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Elevating Product Management: Insights from the Latest Global Benchmark


What is the Jobs-to-Be-Done Framework (JTBD)

What do an iron and an iPod have in common? On the surface, not much. But each was “hired” to do a job for the customer.

The Jobs-to-Be-Done (JTBD) framework is an approach to developing products based on understanding the customer’s goal (job) and the thought processes behind creating a product to accomplish that goal (do the job).

The JTBD framework is beneficial for keeping product teams focused on the problem space long enough to determine a customer’s needs. Jumping into the solution space too quickly could risk time, money, and energy in creating products that solve the wrong problem or a problem that doesn’t exist. Focusing on what jobs the customer is doing aids in addressing presumptions about known or anticipated solutions and helps clarify the customer’s needs.

Applying the JTBD framework correctly can empower product teams to create relevant and innovative products. We’ve outlined this guideline for success to empower your team’s approach.

Understanding the Jobs-to-Be-Done Approach

While traveling for work, 280 Group Principal Consultant and Trainer Tom Evans got frustrated with the lack of a designated space in a hotel room to accommodate an ironing board. His initial thought was to add an outlet in a particular area to solve the problem. Later, a colleague pointed out that he rushed to find a solution before looking at the actual problem.

Tom’s job to be done: To look professional for meetings and presentations by eliminating the wrinkles his clothes accumulated in the suitcase.

The solution: Far less complex than pitching new outlets in hotel chains. Instead, he resolved his need by packing a bottle of Downy Wrinkle Release in his carry-on.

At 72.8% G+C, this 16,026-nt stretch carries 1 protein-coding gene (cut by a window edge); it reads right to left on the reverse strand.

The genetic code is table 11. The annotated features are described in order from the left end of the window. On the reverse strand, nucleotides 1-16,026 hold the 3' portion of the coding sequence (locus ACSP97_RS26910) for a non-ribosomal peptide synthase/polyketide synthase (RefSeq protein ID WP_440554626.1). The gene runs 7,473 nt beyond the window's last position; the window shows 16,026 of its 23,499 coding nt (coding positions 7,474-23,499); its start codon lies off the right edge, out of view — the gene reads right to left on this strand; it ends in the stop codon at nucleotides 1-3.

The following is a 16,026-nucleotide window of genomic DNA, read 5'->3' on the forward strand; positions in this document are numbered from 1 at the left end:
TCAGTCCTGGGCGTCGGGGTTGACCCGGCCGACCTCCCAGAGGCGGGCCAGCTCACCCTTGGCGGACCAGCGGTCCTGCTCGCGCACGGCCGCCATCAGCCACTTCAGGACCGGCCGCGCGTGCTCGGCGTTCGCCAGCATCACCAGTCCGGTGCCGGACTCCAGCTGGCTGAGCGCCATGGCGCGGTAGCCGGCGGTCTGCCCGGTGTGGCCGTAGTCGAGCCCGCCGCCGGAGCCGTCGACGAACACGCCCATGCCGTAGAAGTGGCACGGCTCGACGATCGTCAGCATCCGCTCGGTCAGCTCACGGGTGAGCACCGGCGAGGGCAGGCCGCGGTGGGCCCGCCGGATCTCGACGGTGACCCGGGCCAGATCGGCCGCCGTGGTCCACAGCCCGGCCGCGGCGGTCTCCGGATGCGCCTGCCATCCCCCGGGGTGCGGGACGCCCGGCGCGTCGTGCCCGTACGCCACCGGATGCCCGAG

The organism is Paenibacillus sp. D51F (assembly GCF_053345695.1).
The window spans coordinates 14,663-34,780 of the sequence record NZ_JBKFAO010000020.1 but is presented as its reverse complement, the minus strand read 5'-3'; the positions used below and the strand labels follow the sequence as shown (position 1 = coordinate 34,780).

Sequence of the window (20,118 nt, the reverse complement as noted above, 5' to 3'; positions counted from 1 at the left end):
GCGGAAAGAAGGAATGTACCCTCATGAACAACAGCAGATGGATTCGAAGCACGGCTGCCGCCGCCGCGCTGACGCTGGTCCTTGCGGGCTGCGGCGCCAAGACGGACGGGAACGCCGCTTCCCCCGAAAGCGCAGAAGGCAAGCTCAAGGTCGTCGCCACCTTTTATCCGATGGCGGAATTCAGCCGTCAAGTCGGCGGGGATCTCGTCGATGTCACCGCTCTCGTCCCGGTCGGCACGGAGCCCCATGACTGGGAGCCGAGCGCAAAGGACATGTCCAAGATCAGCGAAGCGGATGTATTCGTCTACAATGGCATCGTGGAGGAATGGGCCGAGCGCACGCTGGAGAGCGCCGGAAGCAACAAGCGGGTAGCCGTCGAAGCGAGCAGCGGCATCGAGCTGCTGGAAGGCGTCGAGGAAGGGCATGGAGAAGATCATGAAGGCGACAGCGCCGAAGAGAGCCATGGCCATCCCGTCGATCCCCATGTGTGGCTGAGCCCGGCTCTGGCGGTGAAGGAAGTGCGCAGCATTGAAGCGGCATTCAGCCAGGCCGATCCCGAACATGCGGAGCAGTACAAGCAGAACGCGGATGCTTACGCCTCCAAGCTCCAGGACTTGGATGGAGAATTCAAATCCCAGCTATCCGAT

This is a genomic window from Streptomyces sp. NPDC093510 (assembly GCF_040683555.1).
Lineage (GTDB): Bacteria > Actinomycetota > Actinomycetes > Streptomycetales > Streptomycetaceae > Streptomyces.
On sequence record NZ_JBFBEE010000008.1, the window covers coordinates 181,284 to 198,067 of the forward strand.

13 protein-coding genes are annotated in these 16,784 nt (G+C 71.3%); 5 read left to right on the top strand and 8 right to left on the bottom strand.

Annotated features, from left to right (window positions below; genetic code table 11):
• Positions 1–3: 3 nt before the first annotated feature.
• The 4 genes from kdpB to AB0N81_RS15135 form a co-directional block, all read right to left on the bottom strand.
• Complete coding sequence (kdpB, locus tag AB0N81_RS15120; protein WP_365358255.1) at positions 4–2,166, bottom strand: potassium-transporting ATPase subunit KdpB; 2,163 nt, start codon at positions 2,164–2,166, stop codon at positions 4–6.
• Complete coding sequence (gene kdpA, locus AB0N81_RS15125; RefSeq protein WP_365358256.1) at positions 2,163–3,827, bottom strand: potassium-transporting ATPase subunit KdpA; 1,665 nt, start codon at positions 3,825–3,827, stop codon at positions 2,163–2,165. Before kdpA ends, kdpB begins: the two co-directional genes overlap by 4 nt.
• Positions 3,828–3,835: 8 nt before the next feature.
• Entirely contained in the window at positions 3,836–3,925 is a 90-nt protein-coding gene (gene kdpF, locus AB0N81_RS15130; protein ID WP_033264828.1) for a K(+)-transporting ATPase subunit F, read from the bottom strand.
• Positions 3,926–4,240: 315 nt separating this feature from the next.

By taking the time to define the job, Tom discovered a simple solution that provides added benefits.

“I can spray Downy on my clothes to ensure my shirts look professional and, at the same time, free up time previously spent ironing so I can do other things,” Tom said. “One product can address multiple jobs, so it’s important to take the time to understand what those jobs are.”

Three Guidelines for Success Using JTBD

#1: Know the different types of jobs

People don’t buy products as much as they “hire” them to do jobs. These may be a combination of core functional jobs, emotional and social jobs, or financial jobs. In our ironing example with Tom, one job was to remove wrinkles from his clothes (functional), and another was to look professional in meetings (social). Both help him to be more successful in his career (financial).

This step is essential, understanding all the jobs accomplished by the product ensures you are solving for the right issue.

#2: Focus on a particular circumstance

Clayton Christensen, developer of the theory of “disruptive innovation,” tells a story about how researchers determined that people were buying McDonald’s milkshakes in the morning to keep themselves occupied during long commutes. The job they were “hiring” the milkshake to do was to satisfy their hunger, but they were also solving for a particular circumstance – the long drive to work. This helped McDonalds understand the competitive landscape: they weren’t competing against ice cream stores but the breakfast bagel shops instead.